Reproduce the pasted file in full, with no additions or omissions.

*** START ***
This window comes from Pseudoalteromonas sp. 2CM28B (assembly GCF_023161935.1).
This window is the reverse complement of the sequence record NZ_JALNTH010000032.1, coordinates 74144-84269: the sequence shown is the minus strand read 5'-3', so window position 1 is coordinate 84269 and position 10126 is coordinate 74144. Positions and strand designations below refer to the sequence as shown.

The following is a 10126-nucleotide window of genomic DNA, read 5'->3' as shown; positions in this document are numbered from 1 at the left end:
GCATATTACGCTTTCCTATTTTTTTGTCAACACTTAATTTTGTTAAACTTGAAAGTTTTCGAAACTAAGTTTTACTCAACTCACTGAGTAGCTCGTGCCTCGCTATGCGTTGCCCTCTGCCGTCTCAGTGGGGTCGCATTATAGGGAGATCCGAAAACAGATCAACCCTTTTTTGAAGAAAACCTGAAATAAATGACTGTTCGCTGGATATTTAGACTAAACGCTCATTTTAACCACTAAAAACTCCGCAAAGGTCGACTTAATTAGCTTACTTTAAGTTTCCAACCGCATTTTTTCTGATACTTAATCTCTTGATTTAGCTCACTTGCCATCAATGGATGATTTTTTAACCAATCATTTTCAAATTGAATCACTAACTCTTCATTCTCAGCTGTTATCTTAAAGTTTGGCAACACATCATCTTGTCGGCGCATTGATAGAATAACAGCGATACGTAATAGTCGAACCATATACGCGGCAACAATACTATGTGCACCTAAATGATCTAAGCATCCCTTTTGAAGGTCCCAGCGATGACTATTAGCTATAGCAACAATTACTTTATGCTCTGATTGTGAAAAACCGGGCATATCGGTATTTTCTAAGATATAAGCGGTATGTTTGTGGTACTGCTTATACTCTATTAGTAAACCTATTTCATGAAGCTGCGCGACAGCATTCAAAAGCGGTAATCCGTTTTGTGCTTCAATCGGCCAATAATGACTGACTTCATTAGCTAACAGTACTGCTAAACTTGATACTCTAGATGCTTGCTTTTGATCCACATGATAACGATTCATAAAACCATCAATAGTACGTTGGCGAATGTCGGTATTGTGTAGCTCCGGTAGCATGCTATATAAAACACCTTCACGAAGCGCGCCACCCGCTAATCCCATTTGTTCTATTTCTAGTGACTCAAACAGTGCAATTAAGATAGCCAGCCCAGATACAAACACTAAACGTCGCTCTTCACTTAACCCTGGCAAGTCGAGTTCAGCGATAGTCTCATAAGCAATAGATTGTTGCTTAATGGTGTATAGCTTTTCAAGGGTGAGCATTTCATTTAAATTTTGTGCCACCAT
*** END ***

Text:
This window comes from Pseudoalteromonas sp. 2CM28B (assembly GCF_023161935.1).
This window is the reverse complement of the sequence record NZ_JALNTH010000032.1, coordinates 74144-84269: the sequence shown is the minus strand read 5'-3', so window position 1 is coordinate 84269 and position 10126 is coordinate 74144. Positions and strand designations below refer to the sequence as shown.

The following is a 10126-nucleotide window of genomic DNA, read 5'->3' as shown; positions in this document are numbered from 1 at the left end:
GCATATTACGCTTTCCTATTTTTTTGTCAACACTTAATTTTGTTAAACTTGAAAGTTTTCGAAACTAAGTTTTACTCAACTCACTGAGTAGCTCGTGCCTCGCTATGCGTTGCCCTCTGCCGTCTCAGTGGGGTCGCATTATAGGGAGATCCGAAAACAGATCAACCCTTTTTTGAAGAAAACCTGAAATAAATGACTGTTCGCTGGATATTTAGACTAAACGCTCATTTTAACCACTAAAAACTCCGCAAAGGTCGACTTAATTAGCTTACTTTAAGTTTCCAACCGCATTTTTTCTGATACTTAATCTCTTGATTTAGCTCACTTGCCATCAATGGATGATTTTTTAACCAATCATTTTCAAATTGAATCACTAACTCTTCATTCTCAGCTGTTATCTTAAAGTTTGGCAACACATCATCTTGTCGGCGCATTGATAGAATAACAGCGATACGTAATAGTCGAACCATATACGCGGCAACAATACTATGTGCACCTAAATGATCTAAGCATCCCTTTTGAAGGTCCCAGCGATGACTATTAGCTATAGCAACAATTACTTTATGCTCTGATTGTGAAAAACCGGGCATATCGGTATTTTCTAAGATATAAGCGGTATGTTTGTGGTACTGCTTATACTCTATTAGTAAACCTATTTCATGAAGCTGCGCGACAGCATTCAAAAGCGGTAATCCGTTTTGTGCTTCAATCGGCCAATAATGACTGACTTCATTAGCTAACAGTACTGCTAAACTTGATACTCTAGATGCTTGCTTTTGATCCACATGATAACGATTCATAAAACCATCAATAGTACGTTGGCGAATGTCGGTATTGTGTAGCTCCGGTAGCATGCTATATAAAACACCTTCACGAAGCGCGCCACCCGCTAATCCCATTTGTTCTATTTCTAGTGACTCAAACAGTGCAATTAAGATAGCCAGCCCAGATACAAACACTAAACGTCGCTCTTCACTTAACCCTGGCAAGTCGAGTTCAGCGATAGTCTCATAAGCAATAGATTGTTGCTTAATGGTGTATAGCTTTTCAAGGGTGAGCATTTCATTTAAATTTTGTGCCACCAT